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Have you ever stopped to ponder about what happens to your soda can after you’ve tossed it into a recycling bin?  It’s the start of a long recycling journey for the disposed soda can! The can, along with other metal waste, is carted away to a recycling center where it is put into the non-ferrous metal category. It is then squashed flat and transported to a place where they will melt the metal so that it can be a recycled into a can again or is infused into another metal product. That’s the recycling process in a nutshell.

101 of Metal Recycling: Benefits and Process 

The good news is that metal doesn’t lose its durability even after being shredded or melted. Not just soda cans, but unused electrical appliances, old wires, metal bottle caps and other metal items are sorted, melted and converted into raw materials. These are then used to manufacture a number of metal products. The parts of bigger products like automobiles, airplanes, construction materials and locomotives are also recovered and recycled. Large metal surfaces are broken down, crushed or shredded into smaller parts.

The process of melting virgin metals generally consumes huge amounts of fuel, but recycling metal helps save fuel. Recycling steel saves 75 percent of the energy required for using virgin steel, says the Bureau of International Recycling. It helps reduce the emission of carbon dioxide by 58 percent. Recycling metals keeps metal waste away from landfills and incinerators where they get converted into toxic waste and pollute the air, water and soil.

If you’re an avid recycler or just someone who wants to know the behind-the-scenes story of metal recycling, here’s an info-graphic that illustrates the step-by-step process.

The proper processing of metals is important so that the quality of the recycled products can be maintained. For this reason, the metals have to be carefully sorted and sent either to the ferrous or non-ferrous category. At some stages, manual sorting is done to ensure that no piece slips through the cracks. This guarantees that every piece of metal that’s sent to be recycled is properly used.

Metal waste makes up a significant percentage of the total waste stream. The U.S. Environmental Protection Agency data reveals that aluminum and steel made up almost 8 percent of the total waste generation in 2012. That’s a considerable number if you think about the millions of tons of metal waste that’s generated year after year. Recycling metal items can be a big step towards reducing waste.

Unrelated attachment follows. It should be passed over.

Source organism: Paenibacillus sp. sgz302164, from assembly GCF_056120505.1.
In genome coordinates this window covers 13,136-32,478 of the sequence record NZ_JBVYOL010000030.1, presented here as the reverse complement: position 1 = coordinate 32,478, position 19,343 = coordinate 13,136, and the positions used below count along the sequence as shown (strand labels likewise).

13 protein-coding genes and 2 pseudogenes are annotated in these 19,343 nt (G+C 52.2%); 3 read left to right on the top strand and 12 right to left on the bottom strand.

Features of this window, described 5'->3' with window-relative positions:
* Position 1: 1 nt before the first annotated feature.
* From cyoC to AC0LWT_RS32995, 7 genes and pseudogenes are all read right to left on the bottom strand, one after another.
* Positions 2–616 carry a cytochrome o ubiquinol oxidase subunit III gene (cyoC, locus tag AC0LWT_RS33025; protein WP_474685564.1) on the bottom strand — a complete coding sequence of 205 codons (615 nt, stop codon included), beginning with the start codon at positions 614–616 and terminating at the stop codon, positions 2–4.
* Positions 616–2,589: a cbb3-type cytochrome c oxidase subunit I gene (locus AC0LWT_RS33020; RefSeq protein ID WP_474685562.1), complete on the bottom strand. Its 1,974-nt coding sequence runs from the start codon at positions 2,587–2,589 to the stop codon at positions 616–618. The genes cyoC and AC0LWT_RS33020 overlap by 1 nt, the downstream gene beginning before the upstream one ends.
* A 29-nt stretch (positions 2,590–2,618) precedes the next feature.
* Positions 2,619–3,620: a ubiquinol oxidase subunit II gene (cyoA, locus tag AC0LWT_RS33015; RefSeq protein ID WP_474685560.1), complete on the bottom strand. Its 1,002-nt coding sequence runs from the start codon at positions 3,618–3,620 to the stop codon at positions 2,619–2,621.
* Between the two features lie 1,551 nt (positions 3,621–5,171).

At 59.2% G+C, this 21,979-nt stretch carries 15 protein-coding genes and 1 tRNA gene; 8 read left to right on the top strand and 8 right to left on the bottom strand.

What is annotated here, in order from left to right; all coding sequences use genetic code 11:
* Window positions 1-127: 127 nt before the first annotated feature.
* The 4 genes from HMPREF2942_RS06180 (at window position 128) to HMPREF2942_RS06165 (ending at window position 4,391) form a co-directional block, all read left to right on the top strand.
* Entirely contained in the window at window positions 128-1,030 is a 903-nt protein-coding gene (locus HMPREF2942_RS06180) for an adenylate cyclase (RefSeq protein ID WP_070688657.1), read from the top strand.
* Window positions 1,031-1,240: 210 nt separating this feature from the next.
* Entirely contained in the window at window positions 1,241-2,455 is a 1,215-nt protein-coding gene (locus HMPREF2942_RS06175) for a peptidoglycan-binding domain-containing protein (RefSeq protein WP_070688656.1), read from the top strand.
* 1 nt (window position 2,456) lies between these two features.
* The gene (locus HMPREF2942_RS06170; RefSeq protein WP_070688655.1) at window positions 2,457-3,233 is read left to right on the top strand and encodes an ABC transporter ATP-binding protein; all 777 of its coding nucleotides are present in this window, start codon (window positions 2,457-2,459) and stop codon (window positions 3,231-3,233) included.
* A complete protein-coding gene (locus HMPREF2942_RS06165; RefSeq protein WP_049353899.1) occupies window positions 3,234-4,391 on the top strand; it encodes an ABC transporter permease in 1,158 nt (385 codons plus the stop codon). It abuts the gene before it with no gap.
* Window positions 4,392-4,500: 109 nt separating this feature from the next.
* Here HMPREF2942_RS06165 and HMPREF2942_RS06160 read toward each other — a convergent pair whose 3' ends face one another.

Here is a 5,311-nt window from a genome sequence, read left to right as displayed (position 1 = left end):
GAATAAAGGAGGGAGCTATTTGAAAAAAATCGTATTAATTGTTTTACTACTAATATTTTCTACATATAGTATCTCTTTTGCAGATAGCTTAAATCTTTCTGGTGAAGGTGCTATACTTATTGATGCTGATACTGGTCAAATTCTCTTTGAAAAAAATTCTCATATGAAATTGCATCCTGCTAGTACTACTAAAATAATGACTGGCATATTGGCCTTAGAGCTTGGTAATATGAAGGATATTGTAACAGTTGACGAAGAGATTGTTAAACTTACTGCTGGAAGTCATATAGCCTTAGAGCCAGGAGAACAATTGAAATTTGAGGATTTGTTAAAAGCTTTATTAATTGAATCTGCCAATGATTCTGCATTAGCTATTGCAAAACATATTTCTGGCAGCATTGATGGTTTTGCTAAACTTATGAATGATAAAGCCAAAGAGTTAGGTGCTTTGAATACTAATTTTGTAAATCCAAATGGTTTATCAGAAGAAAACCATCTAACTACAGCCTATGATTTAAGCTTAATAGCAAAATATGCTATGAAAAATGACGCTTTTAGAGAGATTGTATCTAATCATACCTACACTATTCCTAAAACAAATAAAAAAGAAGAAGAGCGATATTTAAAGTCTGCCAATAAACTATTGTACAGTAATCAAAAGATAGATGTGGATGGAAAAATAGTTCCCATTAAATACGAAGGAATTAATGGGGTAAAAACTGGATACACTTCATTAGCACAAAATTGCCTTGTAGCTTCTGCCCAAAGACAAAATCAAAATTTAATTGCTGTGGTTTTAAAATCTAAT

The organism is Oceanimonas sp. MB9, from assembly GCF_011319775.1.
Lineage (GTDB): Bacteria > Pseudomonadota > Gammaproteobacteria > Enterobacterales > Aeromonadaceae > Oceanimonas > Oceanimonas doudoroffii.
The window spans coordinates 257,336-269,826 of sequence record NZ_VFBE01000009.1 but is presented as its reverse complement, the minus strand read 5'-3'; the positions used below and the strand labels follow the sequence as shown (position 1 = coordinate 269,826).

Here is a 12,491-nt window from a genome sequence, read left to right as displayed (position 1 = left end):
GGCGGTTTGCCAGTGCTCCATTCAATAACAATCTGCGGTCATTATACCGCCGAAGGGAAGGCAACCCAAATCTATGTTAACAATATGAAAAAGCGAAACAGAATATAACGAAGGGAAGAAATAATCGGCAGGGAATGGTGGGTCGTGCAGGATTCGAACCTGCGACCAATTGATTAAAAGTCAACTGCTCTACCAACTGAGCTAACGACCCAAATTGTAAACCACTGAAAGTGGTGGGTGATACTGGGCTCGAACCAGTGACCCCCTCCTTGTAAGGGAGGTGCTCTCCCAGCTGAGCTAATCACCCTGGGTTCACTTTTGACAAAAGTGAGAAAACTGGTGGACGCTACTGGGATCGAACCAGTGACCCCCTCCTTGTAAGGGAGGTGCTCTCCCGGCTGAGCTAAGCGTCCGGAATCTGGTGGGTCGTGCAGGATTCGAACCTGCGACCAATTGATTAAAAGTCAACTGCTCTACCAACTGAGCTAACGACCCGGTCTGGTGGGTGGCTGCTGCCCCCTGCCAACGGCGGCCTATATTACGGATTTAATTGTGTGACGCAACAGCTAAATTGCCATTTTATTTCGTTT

How can you be a part of the recycling process? Make a difference by dropping off unwanted metal items lying around your home or office in a recycling bin or at a center rather than in a trash can and encourage your family and friends to do the same. Recycling companies like Sims Metal Management have made recycling easier by opening recycling units all over the country. What’s more, you can even sell scrap metal at one of these centers. The scrap metal is shipped to recycling industries to be processed and converted into items that are useful.

It’s you who can help contribute towards a greener planet. After all, the action you take can help make the metal recycling process a successful one.

By Anne Staley

 

 

Join the discussion 6 Comments

  • Tim Yaotome says:

    I find it great that recycling metal can help prevent it from becoming toxic waste and pollute the Earth’s air, fire, and water. If I owned a car part manufacturing company, I would find a scrap metal recycling facility after reading your article. They can help keep the factory clean. Also, it can help other factories get their raw materials for less cost too.

  • Ellie Davis says:

    I was not aware that even the bigger parts of cars and airplanes can be recycled. My husband just inherited a junkyard, and as incredible as that may sound, he does not know what to do with it. I will suggest him to recycle all the metals to make sure they can be reused.

  • It’s awesome that scrap metal doesn’t lose its durability if you recycle it and sort it back into its raw materials. My brother has a pile of scrap in his back yard, and he wants to use it to make a sculpture to impress his house guests. I’ll share this information with him so that he knows that he can get that metal recycled to use it again.

  • Greta James says:

    Wow, thank you for pointing out that 75 percent of the energy is saved by using recycled metal compared to new steel. I was talking to my brother yesterday, and he was talking about all the scrap metal that is around is house from his project to build a barn in his yard. I wonder if he should look for a place to recycle it instead of throwing it away!

  • It’s interesting to know that recycling metal consumes significantly less energy and produces much fewer emissions than the process of making fresh metal. We’re thinking of going to my parents’ house this spring and helping them clean out a lot of junk they’ve accumulated over the years. Recycling what we can instead of throwing it away sounds like a much more environmentally friendly way of going about it.

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